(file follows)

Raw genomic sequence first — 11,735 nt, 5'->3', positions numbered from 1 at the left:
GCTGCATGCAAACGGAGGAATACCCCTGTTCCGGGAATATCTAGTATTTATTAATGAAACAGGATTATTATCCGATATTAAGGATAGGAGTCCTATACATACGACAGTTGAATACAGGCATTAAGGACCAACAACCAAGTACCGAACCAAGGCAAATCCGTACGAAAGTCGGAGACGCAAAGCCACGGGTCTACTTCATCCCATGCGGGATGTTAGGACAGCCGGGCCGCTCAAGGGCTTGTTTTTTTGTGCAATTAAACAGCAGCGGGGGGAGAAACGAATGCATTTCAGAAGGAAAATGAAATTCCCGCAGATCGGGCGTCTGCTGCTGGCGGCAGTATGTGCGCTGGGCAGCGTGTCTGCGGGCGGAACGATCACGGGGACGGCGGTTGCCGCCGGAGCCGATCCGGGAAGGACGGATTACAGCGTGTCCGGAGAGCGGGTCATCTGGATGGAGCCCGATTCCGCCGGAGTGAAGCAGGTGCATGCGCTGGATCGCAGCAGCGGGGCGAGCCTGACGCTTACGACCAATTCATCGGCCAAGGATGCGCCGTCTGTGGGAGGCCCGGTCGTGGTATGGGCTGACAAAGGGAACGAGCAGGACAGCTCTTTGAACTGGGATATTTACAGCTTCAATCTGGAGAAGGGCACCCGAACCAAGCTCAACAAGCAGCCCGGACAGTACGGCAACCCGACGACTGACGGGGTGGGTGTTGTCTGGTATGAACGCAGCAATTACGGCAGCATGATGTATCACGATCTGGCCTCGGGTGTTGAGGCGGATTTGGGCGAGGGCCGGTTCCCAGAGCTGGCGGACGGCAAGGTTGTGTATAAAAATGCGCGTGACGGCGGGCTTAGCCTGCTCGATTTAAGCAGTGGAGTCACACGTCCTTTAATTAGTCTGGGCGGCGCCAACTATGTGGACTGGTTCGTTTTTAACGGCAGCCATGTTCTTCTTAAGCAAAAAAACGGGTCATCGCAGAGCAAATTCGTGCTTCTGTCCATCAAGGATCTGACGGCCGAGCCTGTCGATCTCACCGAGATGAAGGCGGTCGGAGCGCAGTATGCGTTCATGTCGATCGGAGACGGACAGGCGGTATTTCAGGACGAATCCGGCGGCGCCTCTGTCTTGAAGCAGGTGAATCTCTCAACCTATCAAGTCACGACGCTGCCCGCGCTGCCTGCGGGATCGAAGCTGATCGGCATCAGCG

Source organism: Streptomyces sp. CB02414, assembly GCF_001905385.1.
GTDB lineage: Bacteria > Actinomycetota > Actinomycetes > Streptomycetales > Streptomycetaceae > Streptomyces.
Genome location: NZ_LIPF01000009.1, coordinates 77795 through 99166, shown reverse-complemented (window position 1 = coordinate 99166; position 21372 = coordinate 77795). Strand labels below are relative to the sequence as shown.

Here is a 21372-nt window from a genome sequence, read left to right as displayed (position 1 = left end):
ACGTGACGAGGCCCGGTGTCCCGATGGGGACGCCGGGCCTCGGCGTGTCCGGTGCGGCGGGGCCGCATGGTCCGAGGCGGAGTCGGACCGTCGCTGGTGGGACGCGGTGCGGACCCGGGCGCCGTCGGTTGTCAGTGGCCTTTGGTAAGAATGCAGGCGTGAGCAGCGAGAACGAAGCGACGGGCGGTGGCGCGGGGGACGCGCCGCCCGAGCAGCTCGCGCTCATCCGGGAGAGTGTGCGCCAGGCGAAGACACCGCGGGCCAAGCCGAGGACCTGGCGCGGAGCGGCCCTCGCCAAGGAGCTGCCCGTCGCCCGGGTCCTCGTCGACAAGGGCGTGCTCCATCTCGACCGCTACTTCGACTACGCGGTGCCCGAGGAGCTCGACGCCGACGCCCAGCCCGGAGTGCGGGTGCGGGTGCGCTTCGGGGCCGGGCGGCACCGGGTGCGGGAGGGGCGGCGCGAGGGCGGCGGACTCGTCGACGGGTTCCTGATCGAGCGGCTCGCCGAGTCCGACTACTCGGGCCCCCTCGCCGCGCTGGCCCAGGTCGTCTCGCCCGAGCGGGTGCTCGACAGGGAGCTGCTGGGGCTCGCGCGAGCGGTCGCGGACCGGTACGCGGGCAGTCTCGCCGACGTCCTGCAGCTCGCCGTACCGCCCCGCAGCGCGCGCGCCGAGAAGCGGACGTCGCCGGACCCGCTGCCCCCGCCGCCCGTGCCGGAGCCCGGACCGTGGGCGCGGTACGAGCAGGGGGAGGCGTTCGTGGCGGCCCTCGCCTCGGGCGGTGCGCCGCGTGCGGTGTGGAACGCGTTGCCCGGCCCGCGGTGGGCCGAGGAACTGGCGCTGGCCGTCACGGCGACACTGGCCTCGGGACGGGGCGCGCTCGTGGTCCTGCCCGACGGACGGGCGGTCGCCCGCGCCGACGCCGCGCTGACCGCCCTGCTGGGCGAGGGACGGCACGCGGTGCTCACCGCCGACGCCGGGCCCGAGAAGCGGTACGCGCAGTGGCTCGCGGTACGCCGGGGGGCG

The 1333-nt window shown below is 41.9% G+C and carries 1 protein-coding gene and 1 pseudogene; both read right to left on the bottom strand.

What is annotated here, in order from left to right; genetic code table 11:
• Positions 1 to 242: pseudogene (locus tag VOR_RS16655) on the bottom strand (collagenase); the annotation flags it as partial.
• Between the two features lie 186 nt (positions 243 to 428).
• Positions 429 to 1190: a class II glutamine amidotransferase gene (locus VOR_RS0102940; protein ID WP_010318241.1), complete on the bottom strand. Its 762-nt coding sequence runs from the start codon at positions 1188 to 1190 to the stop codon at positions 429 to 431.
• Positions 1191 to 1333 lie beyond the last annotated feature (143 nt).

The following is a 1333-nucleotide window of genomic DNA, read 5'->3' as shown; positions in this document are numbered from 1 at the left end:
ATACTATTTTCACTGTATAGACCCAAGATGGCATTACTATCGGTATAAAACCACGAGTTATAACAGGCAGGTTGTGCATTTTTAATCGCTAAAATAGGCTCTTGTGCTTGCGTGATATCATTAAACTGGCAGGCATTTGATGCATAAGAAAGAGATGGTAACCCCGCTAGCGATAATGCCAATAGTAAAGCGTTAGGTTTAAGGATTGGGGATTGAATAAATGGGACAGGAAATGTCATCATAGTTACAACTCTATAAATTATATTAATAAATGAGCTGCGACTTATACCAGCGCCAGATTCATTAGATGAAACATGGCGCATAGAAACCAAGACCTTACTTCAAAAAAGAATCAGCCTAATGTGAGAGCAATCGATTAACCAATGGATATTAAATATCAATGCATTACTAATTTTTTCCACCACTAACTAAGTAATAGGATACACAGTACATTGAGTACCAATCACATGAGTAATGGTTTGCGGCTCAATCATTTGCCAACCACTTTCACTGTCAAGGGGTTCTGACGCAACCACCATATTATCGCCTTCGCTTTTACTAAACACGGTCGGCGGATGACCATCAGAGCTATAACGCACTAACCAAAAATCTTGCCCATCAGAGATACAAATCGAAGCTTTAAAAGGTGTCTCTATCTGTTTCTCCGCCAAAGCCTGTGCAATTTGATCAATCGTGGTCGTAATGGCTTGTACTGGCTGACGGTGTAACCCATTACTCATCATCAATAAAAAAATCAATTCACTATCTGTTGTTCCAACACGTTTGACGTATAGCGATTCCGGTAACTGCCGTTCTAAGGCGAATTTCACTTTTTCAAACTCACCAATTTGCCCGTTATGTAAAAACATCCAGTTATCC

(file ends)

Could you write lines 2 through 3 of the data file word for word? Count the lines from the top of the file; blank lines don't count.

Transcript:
GCTGCATGCAAACGGAGGAATACCCCTGTTCCGGGAATATCTAGTATTTATTAATGAAACAGGATTATTATCCGATATTAAGGATAGGAGTCCTATACATACGACAGTTGAATACAGGCATTAAGGACCAACAACCAAGTACCGAACCAAGGCAAATCCGTACGAAAGTCGGAGACGCAAAGCCACGGGTCTACTTCATCCCATGCGGGATGTTAGGACAGCCGGGCCGCTCAAGGGCTTGTTTTTTTGTGCAATTAAACAGCAGCGGGGGGAGAAACGAATGCATTTCAGAAGGAAAATGAAATTCCCGCAGATCGGGCGTCTGCTGCTGGCGGCAGTATGTGCGCTGGGCAGCGTGTCTGCGGGCGGAACGATCACGGGGACGGCGGTTGCCGCCGGAGCCGATCCGGGAAGGACGGATTACAGCGTGTCCGGAGAGCGGGTCATCTGGATGGAGCCCGATTCCGCCGGAGTGAAGCAGGTGCATGCGCTGGATCGCAGCAGCGGGGCGAGCCTGACGCTTACGACCAATTCATCGGCCAAGGATGCGCCGTCTGTGGGAGGCCCGGTCGTGGTATGGGCTGACAAAGGGAACGAGCAGGACAGCTCTTTGAACTGGGATATTTACAGCTTCAATCTGGAGAAGGGCACCCGAACCAAGCTCAACAAGCAGCCCGGACAGTACGGCAACCCGACGACTGACGGGGTGGGTGTTGTCTGGTATGAACGCAGCAATTACGGCAGCATGATGTATCACGATCTGGCCTCGGGTGTTGAGGCGGATTTGGGCGAGGGCCGGTTCCCAGAGCTGGCGGACGGCAAGGTTGTGTATAAAAATGCGCGTGACGGCGGGCTTAGCCTGCTCGATTTAAGCAGTGGAGTCACACGTCCTTTAATTAGTCTGGGCGGCGCCAACTATGTGGACTGGTTCGTTTTTAACGGCAGCCATGTTCTTCTTAAGCAAAAAAACGGGTCATCGCAGAGCAAATTCGTGCTTCTGTCCATCAAGGATCTGACGGCCGAGCCTGTCGATCTCACCGAGATGAAGGCGGTCGGAGCGCAGTATGCGTTCATGTCGATCGGAGACGGACAGGCGGTATTTCAGGACGAATCCGGCGGCGCCTCTGTCTTGAAGCAGGTGAATCTCTCAACCTATCAAGTCACGACGCTGCCCGCGCTGCCTGCGGGATCGAAGCTGATCGGCATCAGCG

Source organism: Streptomyces sp. CB02414, assembly GCF_001905385.1.